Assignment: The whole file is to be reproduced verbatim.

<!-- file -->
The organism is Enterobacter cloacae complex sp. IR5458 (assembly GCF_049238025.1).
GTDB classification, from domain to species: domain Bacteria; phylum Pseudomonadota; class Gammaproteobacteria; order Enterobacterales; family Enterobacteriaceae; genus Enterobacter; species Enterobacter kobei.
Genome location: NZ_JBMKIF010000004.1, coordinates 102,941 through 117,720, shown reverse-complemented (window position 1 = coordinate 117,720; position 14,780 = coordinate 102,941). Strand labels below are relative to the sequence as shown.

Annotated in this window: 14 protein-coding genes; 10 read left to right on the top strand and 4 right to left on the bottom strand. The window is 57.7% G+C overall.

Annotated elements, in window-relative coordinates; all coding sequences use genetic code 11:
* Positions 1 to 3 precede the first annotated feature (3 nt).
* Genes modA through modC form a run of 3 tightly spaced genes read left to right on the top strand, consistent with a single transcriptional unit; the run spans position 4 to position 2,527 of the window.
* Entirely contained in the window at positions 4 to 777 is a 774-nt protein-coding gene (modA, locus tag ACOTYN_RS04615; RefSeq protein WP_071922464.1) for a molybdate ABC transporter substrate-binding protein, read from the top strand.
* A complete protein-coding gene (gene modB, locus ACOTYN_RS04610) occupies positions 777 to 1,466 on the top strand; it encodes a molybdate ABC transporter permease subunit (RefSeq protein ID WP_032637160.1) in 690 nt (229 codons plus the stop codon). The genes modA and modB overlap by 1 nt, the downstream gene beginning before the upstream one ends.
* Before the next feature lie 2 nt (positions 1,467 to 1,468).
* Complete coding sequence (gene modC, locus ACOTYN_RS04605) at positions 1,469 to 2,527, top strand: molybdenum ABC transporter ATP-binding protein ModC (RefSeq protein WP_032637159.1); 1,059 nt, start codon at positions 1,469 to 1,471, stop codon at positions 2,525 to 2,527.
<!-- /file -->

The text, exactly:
The organism is Enterobacter cloacae complex sp. IR5458 (assembly GCF_049238025.1).
GTDB classification, from domain to species: domain Bacteria; phylum Pseudomonadota; class Gammaproteobacteria; order Enterobacterales; family Enterobacteriaceae; genus Enterobacter; species Enterobacter kobei.
Genome location: NZ_JBMKIF010000004.1, coordinates 102,941 through 117,720, shown reverse-complemented (window position 1 = coordinate 117,720; position 14,780 = coordinate 102,941). Strand labels below are relative to the sequence as shown.

Annotated in this window: 14 protein-coding genes; 10 read left to right on the top strand and 4 right to left on the bottom strand. The window is 57.7% G+C overall.

Annotated elements, in window-relative coordinates; all coding sequences use genetic code 11:
* Positions 1 to 3 precede the first annotated feature (3 nt).
* Genes modA through modC form a run of 3 tightly spaced genes read left to right on the top strand, consistent with a single transcriptional unit; the run spans position 4 to position 2,527 of the window.
* Entirely contained in the window at positions 4 to 777 is a 774-nt protein-coding gene (modA, locus tag ACOTYN_RS04615; RefSeq protein WP_071922464.1) for a molybdate ABC transporter substrate-binding protein, read from the top strand.
* A complete protein-coding gene (gene modB, locus ACOTYN_RS04610) occupies positions 777 to 1,466 on the top strand; it encodes a molybdate ABC transporter permease subunit (RefSeq protein ID WP_032637160.1) in 690 nt (229 codons plus the stop codon). The genes modA and modB overlap by 1 nt, the downstream gene beginning before the upstream one ends.
* Before the next feature lie 2 nt (positions 1,467 to 1,468).
* Complete coding sequence (gene modC, locus ACOTYN_RS04605) at positions 1,469 to 2,527, top strand: molybdenum ABC transporter ATP-binding protein ModC (RefSeq protein WP_032637159.1); 1,059 nt, start codon at positions 1,469 to 1,471, stop codon at positions 2,525 to 2,527.